Uppsala Berlin Joint Laboratory “Our willingness to cooperate is our strength”
Great political interest for the new Uppsala Berlin Joint Laboratory (UBjL): On the 4th of November, Sweden’s ambassador in Germany, Dr. Lars Danielsson, came personally to the HZB where the UBjL is established for the inauguration of the joint project.
“Many parts of the world are currently regarded as more dynamic than Europe,” Dr. Danielsson said in his opening speech: “But we have great strengths – namely our skill and our willingness to cooperate.” These strengths, the ambassador continued, can be seen clearly in the UBjL: “Such excellent joint research projects lead to results that will bring great benefits to society, our children and our grandchildren.” Dr. Danielsson then gave the symbolic start signal for two experimental stations that will be supervised by the Swedish-German workgroup belonging to the UBjL.
The “Uppsala Berlin Joint Laboratory” is headed by Professor Nils Mårtensson, University of Uppsala, and Professor Alexander Föhlisch, Head of the HZB Institute “Methods and Instrumentation for Synchrotron Radiation Research. “We are very proud that Professor Mårtensson has invested resources from this ERC Advanced Grant in the UBjL,” HZB Scientific Director Prof. Dr. Anke Kaysser-Pyzalla said at the opening. This funding, co-financed by the HZB, has allowed the development of worldwide unique study methods for functional materials.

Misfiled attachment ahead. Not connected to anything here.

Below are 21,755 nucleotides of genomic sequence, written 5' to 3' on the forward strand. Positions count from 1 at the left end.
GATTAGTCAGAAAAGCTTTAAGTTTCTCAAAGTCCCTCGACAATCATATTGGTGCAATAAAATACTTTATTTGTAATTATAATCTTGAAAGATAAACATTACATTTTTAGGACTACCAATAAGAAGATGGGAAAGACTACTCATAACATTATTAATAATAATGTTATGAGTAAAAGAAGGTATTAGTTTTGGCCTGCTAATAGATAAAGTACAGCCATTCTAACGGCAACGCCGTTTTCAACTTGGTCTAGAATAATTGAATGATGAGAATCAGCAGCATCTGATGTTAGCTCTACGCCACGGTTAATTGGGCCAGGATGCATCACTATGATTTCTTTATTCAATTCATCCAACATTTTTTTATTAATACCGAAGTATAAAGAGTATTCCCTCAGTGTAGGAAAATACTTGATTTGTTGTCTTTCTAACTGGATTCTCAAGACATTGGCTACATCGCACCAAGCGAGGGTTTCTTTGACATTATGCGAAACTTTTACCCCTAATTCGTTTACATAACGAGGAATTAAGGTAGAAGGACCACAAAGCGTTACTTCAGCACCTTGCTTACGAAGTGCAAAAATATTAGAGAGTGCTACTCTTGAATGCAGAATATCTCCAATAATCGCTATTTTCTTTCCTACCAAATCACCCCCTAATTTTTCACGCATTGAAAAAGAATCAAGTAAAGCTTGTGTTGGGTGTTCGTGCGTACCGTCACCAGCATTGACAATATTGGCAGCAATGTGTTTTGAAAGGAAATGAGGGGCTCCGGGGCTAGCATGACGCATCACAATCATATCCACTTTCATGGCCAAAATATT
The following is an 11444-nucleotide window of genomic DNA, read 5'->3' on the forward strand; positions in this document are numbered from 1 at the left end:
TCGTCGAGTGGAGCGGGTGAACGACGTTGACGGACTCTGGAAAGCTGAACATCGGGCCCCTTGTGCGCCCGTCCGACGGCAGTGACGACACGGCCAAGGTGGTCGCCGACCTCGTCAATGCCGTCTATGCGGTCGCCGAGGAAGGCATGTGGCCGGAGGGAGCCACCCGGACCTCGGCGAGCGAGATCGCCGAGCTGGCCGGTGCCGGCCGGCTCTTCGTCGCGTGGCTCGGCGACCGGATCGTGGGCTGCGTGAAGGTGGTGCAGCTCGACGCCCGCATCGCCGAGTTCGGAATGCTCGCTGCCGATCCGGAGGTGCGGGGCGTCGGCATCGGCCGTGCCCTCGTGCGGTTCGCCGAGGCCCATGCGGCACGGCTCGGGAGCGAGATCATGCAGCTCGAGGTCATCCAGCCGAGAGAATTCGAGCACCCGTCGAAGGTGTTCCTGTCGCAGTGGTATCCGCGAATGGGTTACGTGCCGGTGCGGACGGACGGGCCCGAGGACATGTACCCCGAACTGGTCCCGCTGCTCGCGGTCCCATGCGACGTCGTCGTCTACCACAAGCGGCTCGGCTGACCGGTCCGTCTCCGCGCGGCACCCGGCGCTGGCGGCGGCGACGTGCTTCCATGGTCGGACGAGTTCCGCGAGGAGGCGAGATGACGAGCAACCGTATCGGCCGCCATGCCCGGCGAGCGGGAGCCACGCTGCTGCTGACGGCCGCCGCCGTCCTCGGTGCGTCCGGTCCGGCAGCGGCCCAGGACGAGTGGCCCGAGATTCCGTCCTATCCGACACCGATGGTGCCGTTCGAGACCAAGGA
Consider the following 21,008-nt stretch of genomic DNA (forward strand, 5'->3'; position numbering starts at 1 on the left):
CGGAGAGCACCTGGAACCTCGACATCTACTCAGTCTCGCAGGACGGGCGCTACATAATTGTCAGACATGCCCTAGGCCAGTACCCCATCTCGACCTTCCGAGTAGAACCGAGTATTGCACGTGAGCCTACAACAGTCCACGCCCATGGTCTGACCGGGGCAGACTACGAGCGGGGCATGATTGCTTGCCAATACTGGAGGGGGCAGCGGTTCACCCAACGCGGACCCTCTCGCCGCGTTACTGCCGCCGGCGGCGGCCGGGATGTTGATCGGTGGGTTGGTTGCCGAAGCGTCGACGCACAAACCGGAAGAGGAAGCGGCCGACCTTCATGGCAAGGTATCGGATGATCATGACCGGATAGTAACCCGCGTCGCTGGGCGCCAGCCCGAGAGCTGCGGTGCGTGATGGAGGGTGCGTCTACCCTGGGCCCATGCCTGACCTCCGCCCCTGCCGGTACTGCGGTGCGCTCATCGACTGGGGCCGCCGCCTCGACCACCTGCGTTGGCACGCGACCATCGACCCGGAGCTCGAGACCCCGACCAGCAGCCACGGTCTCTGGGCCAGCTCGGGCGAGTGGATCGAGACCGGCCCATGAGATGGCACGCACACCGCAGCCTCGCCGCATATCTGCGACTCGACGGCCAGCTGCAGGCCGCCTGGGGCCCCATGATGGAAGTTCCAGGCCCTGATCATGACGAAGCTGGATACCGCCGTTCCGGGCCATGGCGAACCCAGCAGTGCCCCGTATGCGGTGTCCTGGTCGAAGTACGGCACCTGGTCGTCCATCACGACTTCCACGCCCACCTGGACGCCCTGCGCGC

These methods are based on angle-resolved time-of-flight electron spectroscopy (ARTOF) and MHz pulse extraction at BESSY II. The ARTOF instruments were developed in Sweden by the University of Uppsala and the company Scienta-Omicron in close collaboration with the HZB. “The synchrotron source BESSY II delivers pulses with the most suitable time structure worldwide for optimally using the instruments,” said Svante Professor Svante Svensson, who is part of the UBjL team at BESSY II in Berlin. At the UBjL, the researchers can study the state of functional materials at the lowest possible X-ray dosage. Further methods allow detailed detection of the electronic structure of materials.